Aesop's Fables

Week 4: Ancient Greece - Assignments - Reading - Resources - Images

Court of the Lion King

Reading time: 4 minutes. Word count: 700 words.

Since the fables often have animal characters, it is not surprising that the animals are sometimes organized into a kind of animal society - and it is the lion who is their king. But we are not talking Disney's The Lion King here. This lion is a very formidable character. One of the motifs here is "the lion's share", which is still a phrase people use all the time today even if they don't know the fable that it comes from. What do you think the "lion's share" means? Many people use the phrase as it just meant "the biggest portion" - but as you will see from the fables, it has a much more sinister meaning in Aesop.


An alliance made with the high and mighty can never be trusted. This little fable proves my point.
A cow and a she-goat and a long-suffering sheep decided to become the lion's companions. They went into the forest together and there they caught an extremely large stag which they divided into four portions. Then the lion said, 'I claim the first portion by right of my title, since I am called the king; the second portion you will give me as your partner; then, because I am strongest, the third portion is mine ... and woe betide anyone who dares to touch the fourth!'
In this way the wicked lion carried off all the spoils for himself.


The lion, the wolf, and the fox agreed to go hunting together. The fox caught a goose, the wolf caught a fat ram, and the lion caught a scrawny cow. Then it was time to eat. The lion told the wolf to divide their catch. The wolf said, 'Let each one take what he has caught: the lion will take the cow, I'll take the ram, and the fox will take the goose.' The lion was enraged and, raising his paw, he used his claws to strip the wolf's head of all its fur and skin. The lion then ordered the fox to divide the spoils. The fox said, 'My lord, you should eat as much of the fat ram as you want, since its meat is tender, then you should eat as much of the goose as you want, but you should eat the cow's flesh only in moderation, since it is so tough. Whatever is left over you can give to us, your servants.' 'Well done,' said the lion. 'Who taught you how to do such a good job of dividing the spoils?' The fox said, 'My lord, I have learned from my associate's red cap: his excoriated skull provides a very vivid lesson.'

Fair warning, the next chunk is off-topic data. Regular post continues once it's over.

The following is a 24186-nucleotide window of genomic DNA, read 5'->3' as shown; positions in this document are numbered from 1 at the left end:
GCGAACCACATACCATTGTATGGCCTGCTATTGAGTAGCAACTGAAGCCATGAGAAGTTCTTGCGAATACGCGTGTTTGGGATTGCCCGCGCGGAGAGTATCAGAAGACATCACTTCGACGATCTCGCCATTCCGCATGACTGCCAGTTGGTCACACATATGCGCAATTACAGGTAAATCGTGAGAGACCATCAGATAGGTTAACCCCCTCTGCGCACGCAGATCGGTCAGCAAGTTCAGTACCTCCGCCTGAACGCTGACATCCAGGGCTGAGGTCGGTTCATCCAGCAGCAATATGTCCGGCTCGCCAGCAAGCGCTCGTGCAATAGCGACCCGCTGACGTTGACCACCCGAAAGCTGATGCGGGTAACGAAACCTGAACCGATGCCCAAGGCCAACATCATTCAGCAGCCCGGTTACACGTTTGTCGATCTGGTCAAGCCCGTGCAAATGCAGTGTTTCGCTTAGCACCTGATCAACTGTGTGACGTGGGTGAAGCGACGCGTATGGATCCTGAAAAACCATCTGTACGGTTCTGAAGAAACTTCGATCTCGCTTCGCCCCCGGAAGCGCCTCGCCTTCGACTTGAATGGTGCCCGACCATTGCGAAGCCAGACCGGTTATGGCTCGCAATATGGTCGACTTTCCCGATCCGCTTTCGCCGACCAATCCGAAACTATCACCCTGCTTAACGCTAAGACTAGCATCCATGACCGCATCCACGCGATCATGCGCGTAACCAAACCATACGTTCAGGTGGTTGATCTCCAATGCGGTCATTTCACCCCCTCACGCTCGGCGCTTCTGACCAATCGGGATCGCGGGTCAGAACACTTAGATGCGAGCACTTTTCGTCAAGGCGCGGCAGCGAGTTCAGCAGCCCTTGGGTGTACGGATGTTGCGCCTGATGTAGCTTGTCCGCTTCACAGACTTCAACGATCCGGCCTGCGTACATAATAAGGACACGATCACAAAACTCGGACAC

The lion had grown old and sick and was lying in his cave. All the animals, except for the fox, had come to visit their king. The wolf seized this opportunity to denounce the fox in front of the lion, complaining that the fox showed no respect for the lion, who was the common master of them all. Indeed, the fox had not even come to pay the ailing lion a visit! The fox arrived just in time to hear the end of the wolf's speech. The lion roared at the fox, but the fox asked for a chance to explain herself. 'After all,' said the fox, 'which one of all the animals assembled here has helped you as I have, travelling all over the world in order to seek out and discover from the doctors a remedy for your illness?' The lion ordered the fox to describe the remedy immediately, and the fox replied, 'You must flay a living wolf and wrap yourself in his skin while it is still warm.' When the wolf had been killed, the fox laughed and said, 'It is better to put your master in a good mood, not a bad one.'
The story shows that someone who plots against others falls into his own trap. 


A lion had gotten old and weak. He pretended to be sick, which was just a ruse to make the other animals come pay their respects so that he could eat them all up, one by one. The fox also came to see the lion, but she greeted him from outside the cave. The lion asked the fox why she didn't come in. The fox replied, 'Because I see the tracks of those going in, but none coming out.'
Other people's lives are lessons in how we can avoid danger: it is easy to enter the house of a powerful man, but once you are inside, it may already be too late to get out.

Questions. Make sure you can answer these questions about what you just read:

  • what happened to the cow, the goat, and the sheep who went hunting with the lion?
  • what happened to the fox and the wolf who went hunting with the lion?
  • what happened to the wolf who tried to get the fox into trouble?
  • why did the fox refuse to go into the cave of the lion?

Source: Laura Gibbs, translator. Aesop's Fables (2003). Weblink.

Modern Languages / Anthropology 3043: Folklore & Mythology. Laura Gibbs, Ph.D. This work is licensed under a Creative Commons License. You must give the original author credit. You may not use this work for commercial purposes. If you alter, transform, or build upon this work, you may distribute the resulting work only under a license identical to this one.
Page last updated: October 9, 2004 12:52 PM